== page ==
3. In his testimony, he averred that the defendant is his cousin and that he had lived peacefully with him on the suit property and that his parents and the defendant’s father [who was his uncle] used to live on the suit property together. He contended the suit property was customary land and that currently, it was only his father’s lineage that resided on the suit property. He asserted that his extended family lived on another parcel of land which was registered in the name of one Susanna who was his grandmother. He stated that he was born on the suit property.
The defendants’ case and evidence
4. The plaintiff’s case is contained in his replying affidavit dated 9/9/2018 and annexures. He denied the averments in the originating summons and contended that the suit property was purchased by his father from one Njeka Nyagudi in 1969 and consequently the suit property was not ancestral land. He averred that the family’s ancestral land is land parcel no. North Gem/Marenyo/513 which is registered in the name of one Agiso[grandmother to the plaintiff and defendant] who was mother to Washington Achongo Dera [defendant’s father], Samuel Njeka Dera, Alois Owino Dera and Alphonce Agutu Dera [plaintiff’s father] and that the entire lineage of his grandmother all occupy and possess this particular land. He denied that the plaintiff was in actual physical occupation and possession of the suit land and contended he had since sold the suit property with vacant possession.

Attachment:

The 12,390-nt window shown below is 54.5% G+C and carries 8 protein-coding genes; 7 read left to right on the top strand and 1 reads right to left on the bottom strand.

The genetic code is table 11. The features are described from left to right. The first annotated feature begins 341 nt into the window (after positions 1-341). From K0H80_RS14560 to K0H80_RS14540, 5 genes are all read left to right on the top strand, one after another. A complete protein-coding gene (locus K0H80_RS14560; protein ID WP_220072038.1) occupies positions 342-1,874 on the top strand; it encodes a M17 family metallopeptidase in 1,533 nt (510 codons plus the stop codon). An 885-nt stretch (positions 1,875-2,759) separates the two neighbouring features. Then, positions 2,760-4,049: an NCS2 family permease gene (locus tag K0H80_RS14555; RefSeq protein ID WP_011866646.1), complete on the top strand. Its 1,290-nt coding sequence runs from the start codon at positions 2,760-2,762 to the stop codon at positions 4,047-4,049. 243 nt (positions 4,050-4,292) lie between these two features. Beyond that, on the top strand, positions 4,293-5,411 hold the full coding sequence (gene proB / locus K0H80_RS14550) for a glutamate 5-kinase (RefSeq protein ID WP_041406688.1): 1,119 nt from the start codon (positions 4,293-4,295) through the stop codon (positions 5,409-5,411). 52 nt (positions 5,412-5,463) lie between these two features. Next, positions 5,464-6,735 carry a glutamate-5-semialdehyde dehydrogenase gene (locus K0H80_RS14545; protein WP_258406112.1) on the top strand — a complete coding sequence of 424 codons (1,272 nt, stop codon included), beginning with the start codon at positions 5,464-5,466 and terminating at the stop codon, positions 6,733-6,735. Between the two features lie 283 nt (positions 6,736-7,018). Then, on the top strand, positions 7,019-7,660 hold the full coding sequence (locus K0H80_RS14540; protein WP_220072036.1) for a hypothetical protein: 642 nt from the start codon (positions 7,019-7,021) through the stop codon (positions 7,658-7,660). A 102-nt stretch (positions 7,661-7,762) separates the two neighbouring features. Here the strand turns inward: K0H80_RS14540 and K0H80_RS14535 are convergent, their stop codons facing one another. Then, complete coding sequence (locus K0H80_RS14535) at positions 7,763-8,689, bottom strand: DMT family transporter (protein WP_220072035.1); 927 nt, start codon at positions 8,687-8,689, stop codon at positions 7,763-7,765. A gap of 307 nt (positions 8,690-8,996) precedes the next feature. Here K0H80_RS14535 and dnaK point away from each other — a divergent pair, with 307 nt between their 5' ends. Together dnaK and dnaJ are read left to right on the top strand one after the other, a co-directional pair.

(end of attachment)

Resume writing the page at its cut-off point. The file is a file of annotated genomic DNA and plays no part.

5. Despite service of a hearing notice, the defendant failed to attend court to testify and consequently, the case was closed.
The Plaintiff’s submissions
6. The plaintiff filed written submissions dated 4/12/2021. He pegged his submissions on three issues he identified for determination; (i) whether the defendant is the registered owner of the suit property (ii)whether the plaintiff has lived peacefully on the suit property for more than 12 years and, (iii) whether the plaintiff has any remedies. On the 1st issue, he contended that “Dex 1” confirmed that the defendant was the registered proprietor of the suit property. On the 2nd issue, he submitted that he had been in occupation of the suit property for close to 32 years which was a period of over 12 years and his occupation had been peaceful and without interference from the defendant. He contended that “Dex 2” and “Dex 3” demonstrated that he had undertaken developments on the suit property and essentially proved that he was in actual possession. On the 3rd issue, he urged the court to grant him the orders sought.